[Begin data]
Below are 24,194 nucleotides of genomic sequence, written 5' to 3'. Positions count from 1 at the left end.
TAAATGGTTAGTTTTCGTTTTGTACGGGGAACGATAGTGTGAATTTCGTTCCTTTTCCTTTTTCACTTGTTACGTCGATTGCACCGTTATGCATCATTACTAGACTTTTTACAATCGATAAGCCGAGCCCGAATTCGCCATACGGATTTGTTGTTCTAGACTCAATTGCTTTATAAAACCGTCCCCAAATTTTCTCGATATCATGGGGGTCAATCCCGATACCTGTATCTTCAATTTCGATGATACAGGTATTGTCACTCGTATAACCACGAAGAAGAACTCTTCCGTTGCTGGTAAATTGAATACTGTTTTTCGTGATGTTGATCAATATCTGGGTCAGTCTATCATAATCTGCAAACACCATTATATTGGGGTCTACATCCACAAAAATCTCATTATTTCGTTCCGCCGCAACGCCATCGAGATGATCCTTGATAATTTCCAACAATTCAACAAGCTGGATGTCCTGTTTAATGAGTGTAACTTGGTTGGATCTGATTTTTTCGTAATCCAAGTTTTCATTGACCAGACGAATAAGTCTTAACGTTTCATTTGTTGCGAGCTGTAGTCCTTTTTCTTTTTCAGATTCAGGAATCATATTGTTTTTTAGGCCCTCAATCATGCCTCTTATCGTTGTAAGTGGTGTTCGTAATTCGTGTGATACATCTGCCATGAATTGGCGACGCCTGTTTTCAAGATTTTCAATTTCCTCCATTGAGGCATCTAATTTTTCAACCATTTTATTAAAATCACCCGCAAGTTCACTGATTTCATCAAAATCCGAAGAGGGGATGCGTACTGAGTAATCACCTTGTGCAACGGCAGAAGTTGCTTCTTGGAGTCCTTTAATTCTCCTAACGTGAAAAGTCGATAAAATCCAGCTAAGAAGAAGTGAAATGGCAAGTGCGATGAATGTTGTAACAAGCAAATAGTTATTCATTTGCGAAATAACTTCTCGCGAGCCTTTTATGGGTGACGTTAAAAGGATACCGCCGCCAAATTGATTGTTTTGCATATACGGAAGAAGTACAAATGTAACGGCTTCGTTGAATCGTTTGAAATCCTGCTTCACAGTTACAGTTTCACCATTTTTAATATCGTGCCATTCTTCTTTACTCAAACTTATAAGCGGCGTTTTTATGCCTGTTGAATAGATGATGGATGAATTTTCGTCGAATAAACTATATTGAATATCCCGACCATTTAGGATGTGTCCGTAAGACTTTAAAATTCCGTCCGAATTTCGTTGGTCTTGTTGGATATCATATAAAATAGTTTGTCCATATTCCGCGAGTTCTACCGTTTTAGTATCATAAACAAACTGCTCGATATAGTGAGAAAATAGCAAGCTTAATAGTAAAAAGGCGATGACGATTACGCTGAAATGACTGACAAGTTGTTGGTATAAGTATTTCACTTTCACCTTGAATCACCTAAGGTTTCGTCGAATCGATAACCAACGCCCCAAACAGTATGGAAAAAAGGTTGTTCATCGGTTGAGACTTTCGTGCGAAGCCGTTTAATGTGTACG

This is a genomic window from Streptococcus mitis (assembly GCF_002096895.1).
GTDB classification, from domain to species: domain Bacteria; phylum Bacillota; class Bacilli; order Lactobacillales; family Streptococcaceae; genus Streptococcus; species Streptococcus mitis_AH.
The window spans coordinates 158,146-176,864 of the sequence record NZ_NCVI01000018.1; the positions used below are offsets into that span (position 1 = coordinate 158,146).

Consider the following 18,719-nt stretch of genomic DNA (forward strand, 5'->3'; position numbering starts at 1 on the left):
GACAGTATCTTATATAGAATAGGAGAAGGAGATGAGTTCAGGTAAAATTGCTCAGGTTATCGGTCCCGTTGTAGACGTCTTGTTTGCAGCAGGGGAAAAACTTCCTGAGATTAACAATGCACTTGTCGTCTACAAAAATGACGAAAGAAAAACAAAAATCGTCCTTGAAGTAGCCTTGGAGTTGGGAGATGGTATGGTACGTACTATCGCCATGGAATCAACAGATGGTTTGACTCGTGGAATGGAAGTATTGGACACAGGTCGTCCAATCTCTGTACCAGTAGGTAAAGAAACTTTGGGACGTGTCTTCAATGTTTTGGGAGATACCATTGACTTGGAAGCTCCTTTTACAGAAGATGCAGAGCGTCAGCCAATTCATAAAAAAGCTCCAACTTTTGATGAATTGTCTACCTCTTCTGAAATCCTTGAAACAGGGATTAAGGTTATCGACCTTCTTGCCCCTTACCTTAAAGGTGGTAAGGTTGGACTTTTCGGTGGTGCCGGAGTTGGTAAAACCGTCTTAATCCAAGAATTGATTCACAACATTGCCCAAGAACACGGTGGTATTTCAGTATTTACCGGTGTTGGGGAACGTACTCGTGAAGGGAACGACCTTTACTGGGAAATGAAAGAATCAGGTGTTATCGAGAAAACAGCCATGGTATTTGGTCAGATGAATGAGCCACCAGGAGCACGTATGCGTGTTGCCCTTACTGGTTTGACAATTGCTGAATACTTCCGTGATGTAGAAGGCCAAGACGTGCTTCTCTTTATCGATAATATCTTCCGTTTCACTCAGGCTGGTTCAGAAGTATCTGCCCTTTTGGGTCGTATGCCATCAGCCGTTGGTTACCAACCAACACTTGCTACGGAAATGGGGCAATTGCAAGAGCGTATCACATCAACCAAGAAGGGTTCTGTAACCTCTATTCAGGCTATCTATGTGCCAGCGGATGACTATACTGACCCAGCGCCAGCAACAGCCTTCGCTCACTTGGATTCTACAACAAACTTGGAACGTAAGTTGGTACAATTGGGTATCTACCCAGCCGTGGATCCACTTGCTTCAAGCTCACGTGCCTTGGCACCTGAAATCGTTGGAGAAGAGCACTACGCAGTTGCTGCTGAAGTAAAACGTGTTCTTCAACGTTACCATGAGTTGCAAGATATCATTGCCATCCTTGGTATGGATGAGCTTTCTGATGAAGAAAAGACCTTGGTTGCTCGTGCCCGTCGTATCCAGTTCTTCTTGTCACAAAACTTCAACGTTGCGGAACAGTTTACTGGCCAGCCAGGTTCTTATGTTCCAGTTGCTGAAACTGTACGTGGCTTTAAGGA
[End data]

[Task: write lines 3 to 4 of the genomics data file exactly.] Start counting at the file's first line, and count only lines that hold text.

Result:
This is a genomic window from Streptococcus mitis (assembly GCF_002096895.1).
GTDB classification, from domain to species: domain Bacteria; phylum Bacillota; class Bacilli; order Lactobacillales; family Streptococcaceae; genus Streptococcus; species Streptococcus mitis_AH.